MONTREAL – The Habs have had their ups and downs in past years, but through it all one factor has always remained the same.
It’s hard to argue that Canadiens fans haven’t been riding the equivalent of a hockey rollercoaster over the past four years. Between a trip to the conference finals in 2009-10, to a last place finish in the East – their worst in decades – two years later, followed finally by a comeback campaign for the ages in 2012-13 that saw them finish fourth in the league, Habs fans have experienced every extreme along the spectrum. Yet throughout all the new faces, new linemates, new coaches and new management, Tomas Plekanec has been one of the Habs’ most consistent silver linings, producing points and playing tough minutes for his team.
Never one to stay idle, Plekanec kept busy during the NHL lockout by suiting up for his hometown Kladno HC, picking up 21 goals and 46 points in 32 games with the Czech organization. The work he put in overseas helped ensure that when the puck was finally ready to drop on this side of the pond, he was in the best possible shape to contribute to the Canadiens’ success.
“I felt good this year,” said the ever-durable Plekanec, who only missed one game in his most recent campaign for a total of seven over the past four seasons. “When you play over 30 games and then the lockout’s over and you have 48 more games to go in a short period of time, it’s easy to think that you might get tired or start to wear down. But I was surprised at how good I still felt towards the end of the year.”
With a point-per-game average through his first 10 games of the season, Plekanec not only got his campaign off to a strong start, but also quickly established himself as an essential reason why the Habs continued to get off to strong starts on a nightly basis. The Czech pivot opened the scoring for the Canadiens seven times and assisted on the team’s opening goal of a game another nine times, meaning that 16 of his 33 points in 2012-13 went towards getting the Habs on the board early.
“It was different this year. From Day 1 everyone was on the same page. We were all disciplined and everyone had to follow the same rules we had set in place. We all wanted to find success,” mentioned Plekanec, of the culture change within the organization.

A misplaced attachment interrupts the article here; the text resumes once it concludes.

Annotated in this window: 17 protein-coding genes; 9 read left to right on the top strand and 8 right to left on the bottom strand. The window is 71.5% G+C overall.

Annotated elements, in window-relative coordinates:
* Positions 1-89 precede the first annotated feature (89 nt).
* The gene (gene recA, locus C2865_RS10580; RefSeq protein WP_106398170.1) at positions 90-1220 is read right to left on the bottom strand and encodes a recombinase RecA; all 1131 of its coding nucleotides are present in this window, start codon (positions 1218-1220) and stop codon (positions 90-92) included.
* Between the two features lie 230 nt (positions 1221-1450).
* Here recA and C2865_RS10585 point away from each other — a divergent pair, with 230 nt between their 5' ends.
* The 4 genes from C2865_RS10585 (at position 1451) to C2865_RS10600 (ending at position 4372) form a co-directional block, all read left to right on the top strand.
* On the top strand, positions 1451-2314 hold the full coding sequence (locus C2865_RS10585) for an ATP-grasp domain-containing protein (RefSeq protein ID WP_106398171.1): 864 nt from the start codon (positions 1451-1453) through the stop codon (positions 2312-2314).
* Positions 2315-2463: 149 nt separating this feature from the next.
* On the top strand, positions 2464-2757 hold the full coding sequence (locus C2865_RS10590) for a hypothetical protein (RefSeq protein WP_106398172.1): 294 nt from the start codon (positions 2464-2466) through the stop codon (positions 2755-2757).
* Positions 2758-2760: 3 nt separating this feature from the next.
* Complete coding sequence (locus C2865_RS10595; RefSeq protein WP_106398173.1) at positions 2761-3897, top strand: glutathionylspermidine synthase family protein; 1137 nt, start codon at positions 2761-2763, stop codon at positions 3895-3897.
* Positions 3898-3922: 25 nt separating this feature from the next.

“I would say team discipline was probably one of the biggest factors in our turnaround this year – that and being able to stay mostly healthy for the better part of the regular season. We did a good job of playing to our strengths.”
While a few moves are expected to be made by the Habs’ brass to add some more depth to the team over the summer, Plekanec was quick to point out the blueprint for success already exists within the Canadiens dressing room – and it has little to do with getting bigger.
“Our team identity is quickness and speed and when we play that way we’re successful. People are always saying that we need to get bigger and add toughness but I think we already have what we need,” shared Plekanec, who led the Habs this year in the faceoff circle, winning 50.6% of his draws. “We showed that against a team like Boston. Everyone says how tough they are, but we were down by two goals in their building in the third period [on March 27] and we came back so that should mean we’re tough too. I think that showed a lot of character from us.”
With injuries finally catching up with the Canadiens at the worst possible time – during their opening-round series against the Senators – the 30-year-old center reiterated that a lot more than just size goes into finding success in the postseason.
“This year we finished second [in the Eastern Conference]. We were in the top of the league; top of the standings. A couple of years ago we finished eighth and went to the conference finals and came pretty close to getting where we wanted to be,” he pointed out. “So I think it has a lot to do with timing and things coming together so everyone can play their best at the right time. If you get a bit of luck to go along with that you can really go far. We have a good team and I’m sure we’ll get there.”
After a disappointing first-round loss to Ottawa, Plekanec didn’t waste any time following in the path of teammates Alex Galchenyuk and Raphael Diaz, and heading over to Sweden to represent his country at the 2013 IIHF World Hockey Championships. Assisting on all three of the Czech Republic’s first period goals against Norway, it clearly didn’t take the reliable pivot long to make an impact in his first game of the tournament.
As for the future of the Habs, Plekanec has no doubt his team is making major strides in the right direction.
“We had a lot of young guys come up this year and they’re all good players with very good futures in front of them,” he concluded. “We have a good team to build on; we did a lot of positive things this year so hopefully we’ll continue to play well and do even better next year.”
Justin Fragapane is a writer for canadiens.com.
|Back to top ↑|